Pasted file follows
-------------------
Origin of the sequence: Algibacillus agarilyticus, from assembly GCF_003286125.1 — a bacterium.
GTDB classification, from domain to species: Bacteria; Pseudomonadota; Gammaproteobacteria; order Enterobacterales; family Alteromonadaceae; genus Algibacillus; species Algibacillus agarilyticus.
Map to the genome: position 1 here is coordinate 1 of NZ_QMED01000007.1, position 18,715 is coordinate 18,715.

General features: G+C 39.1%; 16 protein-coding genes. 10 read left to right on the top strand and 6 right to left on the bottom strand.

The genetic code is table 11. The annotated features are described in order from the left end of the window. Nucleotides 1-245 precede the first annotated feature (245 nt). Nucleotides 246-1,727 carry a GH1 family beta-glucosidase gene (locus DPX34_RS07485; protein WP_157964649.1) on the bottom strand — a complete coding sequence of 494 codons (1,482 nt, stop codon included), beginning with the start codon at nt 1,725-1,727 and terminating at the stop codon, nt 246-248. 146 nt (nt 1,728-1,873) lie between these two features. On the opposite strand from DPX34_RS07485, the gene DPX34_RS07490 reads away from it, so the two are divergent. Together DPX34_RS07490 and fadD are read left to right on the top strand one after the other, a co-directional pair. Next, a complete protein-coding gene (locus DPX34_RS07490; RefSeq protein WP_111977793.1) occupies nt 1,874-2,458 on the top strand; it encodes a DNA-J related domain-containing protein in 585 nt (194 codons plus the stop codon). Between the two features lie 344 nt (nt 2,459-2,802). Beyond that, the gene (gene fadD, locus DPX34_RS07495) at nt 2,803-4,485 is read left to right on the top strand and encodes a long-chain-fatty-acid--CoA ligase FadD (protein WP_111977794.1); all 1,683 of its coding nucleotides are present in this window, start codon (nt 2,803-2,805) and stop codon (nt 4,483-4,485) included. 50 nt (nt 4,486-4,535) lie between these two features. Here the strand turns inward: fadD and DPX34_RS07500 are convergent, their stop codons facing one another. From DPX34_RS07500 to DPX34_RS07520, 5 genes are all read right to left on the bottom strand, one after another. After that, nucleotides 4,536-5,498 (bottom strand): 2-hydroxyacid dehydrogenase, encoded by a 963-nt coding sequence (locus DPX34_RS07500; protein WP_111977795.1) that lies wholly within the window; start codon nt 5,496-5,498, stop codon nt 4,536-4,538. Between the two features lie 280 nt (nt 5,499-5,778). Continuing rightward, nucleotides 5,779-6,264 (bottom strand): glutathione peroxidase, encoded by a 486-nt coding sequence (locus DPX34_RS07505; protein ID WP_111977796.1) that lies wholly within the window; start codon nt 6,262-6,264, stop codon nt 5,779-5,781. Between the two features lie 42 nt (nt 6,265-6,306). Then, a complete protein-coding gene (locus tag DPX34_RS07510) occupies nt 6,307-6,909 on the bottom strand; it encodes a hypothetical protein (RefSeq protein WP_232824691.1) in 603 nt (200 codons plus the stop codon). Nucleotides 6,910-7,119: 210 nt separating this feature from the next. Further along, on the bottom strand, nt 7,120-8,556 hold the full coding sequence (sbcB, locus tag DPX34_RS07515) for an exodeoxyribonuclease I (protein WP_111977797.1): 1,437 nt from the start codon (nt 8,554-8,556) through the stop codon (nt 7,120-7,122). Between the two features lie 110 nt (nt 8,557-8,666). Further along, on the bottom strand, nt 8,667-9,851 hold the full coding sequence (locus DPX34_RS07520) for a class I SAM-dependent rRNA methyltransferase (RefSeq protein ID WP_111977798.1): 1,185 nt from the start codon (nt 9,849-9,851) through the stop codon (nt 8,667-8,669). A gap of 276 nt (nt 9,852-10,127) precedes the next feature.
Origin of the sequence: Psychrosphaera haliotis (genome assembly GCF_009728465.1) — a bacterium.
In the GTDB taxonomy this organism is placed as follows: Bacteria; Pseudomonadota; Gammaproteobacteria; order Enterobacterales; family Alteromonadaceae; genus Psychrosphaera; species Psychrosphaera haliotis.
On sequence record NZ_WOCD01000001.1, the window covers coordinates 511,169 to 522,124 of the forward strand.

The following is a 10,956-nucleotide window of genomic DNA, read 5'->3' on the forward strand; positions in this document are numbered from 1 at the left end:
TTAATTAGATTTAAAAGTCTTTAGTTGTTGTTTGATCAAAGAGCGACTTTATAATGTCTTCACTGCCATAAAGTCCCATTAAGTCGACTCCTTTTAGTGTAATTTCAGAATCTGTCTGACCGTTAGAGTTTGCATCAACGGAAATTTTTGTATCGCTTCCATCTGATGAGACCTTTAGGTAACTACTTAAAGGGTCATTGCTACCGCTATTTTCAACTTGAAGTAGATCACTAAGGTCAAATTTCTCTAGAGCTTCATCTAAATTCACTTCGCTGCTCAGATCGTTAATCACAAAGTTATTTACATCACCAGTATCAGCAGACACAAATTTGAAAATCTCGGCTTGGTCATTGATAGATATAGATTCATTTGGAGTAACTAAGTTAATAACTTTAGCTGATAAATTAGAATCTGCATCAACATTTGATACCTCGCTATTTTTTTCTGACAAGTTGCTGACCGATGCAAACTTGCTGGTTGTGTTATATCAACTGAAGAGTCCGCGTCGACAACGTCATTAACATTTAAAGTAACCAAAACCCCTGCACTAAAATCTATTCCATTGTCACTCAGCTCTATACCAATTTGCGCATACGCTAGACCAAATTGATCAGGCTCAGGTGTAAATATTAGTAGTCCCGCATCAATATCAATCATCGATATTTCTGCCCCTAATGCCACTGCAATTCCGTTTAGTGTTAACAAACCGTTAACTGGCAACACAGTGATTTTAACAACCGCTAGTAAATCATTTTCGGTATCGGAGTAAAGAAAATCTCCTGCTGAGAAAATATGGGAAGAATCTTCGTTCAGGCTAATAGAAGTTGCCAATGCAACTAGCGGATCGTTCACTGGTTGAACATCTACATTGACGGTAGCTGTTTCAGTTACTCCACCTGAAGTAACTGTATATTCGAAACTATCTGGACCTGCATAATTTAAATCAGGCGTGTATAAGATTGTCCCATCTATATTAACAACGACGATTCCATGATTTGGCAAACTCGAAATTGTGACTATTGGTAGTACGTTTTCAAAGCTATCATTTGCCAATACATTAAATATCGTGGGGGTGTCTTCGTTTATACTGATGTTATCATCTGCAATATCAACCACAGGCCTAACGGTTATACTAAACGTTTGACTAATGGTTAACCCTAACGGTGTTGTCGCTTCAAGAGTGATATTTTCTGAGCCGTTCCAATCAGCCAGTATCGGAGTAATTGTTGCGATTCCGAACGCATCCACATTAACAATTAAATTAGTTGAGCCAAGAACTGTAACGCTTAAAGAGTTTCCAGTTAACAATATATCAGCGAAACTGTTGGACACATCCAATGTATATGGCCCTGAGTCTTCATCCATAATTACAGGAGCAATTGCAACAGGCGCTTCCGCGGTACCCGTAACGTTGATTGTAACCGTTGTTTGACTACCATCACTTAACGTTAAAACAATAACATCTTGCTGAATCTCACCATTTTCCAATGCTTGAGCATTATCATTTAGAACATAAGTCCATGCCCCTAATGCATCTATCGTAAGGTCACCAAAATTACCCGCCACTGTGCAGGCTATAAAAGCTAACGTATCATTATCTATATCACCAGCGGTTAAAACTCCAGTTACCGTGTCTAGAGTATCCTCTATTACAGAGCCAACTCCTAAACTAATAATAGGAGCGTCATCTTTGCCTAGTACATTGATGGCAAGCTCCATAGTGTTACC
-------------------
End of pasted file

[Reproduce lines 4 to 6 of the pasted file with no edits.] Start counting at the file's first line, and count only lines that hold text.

General features: G+C 39.1%; 16 protein-coding genes. 10 read left to right on the top strand and 6 right to left on the bottom strand.

The genetic code is table 11. The annotated features are described in order from the left end of the window. Nucleotides 1-245 precede the first annotated feature (245 nt). Nucleotides 246-1,727 carry a GH1 family beta-glucosidase gene (locus DPX34_RS07485; protein WP_157964649.1) on the bottom strand — a complete coding sequence of 494 codons (1,482 nt, stop codon included), beginning with the start codon at nt 1,725-1,727 and terminating at the stop codon, nt 246-248. 146 nt (nt 1,728-1,873) lie between these two features. On the opposite strand from DPX34_RS07485, the gene DPX34_RS07490 reads away from it, so the two are divergent. Together DPX34_RS07490 and fadD are read left to right on the top strand one after the other, a co-directional pair. Next, a complete protein-coding gene (locus DPX34_RS07490; RefSeq protein WP_111977793.1) occupies nt 1,874-2,458 on the top strand; it encodes a DNA-J related domain-containing protein in 585 nt (194 codons plus the stop codon). Between the two features lie 344 nt (nt 2,459-2,802). Beyond that, the gene (gene fadD, locus DPX34_RS07495) at nt 2,803-4,485 is read left to right on the top strand and encodes a long-chain-fatty-acid--CoA ligase FadD (protein WP_111977794.1); all 1,683 of its coding nucleotides are present in this window, start codon (nt 2,803-2,805) and stop codon (nt 4,483-4,485) included. 50 nt (nt 4,486-4,535) lie between these two features. Here the strand turns inward: fadD and DPX34_RS07500 are convergent, their stop codons facing one another. From DPX34_RS07500 to DPX34_RS07520, 5 genes are all read right to left on the bottom strand, one after another. After that, nucleotides 4,536-5,498 (bottom strand): 2-hydroxyacid dehydrogenase, encoded by a 963-nt coding sequence (locus DPX34_RS07500; protein WP_111977795.1) that lies wholly within the window; start codon nt 5,496-5,498, stop codon nt 4,536-4,538. Between the two features lie 280 nt (nt 5,499-5,778). Continuing rightward, nucleotides 5,779-6,264 (bottom strand): glutathione peroxidase, encoded by a 486-nt coding sequence (locus DPX34_RS07505; protein ID WP_111977796.1) that lies wholly within the window; start codon nt 6,262-6,264, stop codon nt 5,779-5,781. Between the two features lie 42 nt (nt 6,265-6,306). Then, a complete protein-coding gene (locus tag DPX34_RS07510) occupies nt 6,307-6,909 on the bottom strand; it encodes a hypothetical protein (RefSeq protein WP_232824691.1) in 603 nt (200 codons plus the stop codon). Nucleotides 6,910-7,119: 210 nt separating this feature from the next. Further along, on the bottom strand, nt 7,120-8,556 hold the full coding sequence (sbcB, locus tag DPX34_RS07515) for an exodeoxyribonuclease I (protein WP_111977797.1): 1,437 nt from the start codon (nt 8,554-8,556) through the stop codon (nt 7,120-7,122). Between the two features lie 110 nt (nt 8,557-8,666). Further along, on the bottom strand, nt 8,667-9,851 hold the full coding sequence (locus DPX34_RS07520) for a class I SAM-dependent rRNA methyltransferase (RefSeq protein ID WP_111977798.1): 1,185 nt from the start codon (nt 9,849-9,851) through the stop codon (nt 8,667-8,669). A gap of 276 nt (nt 9,852-10,127) precedes the next feature.
Origin of the sequence: Psychrosphaera haliotis (genome assembly GCF_009728465.1) — a bacterium.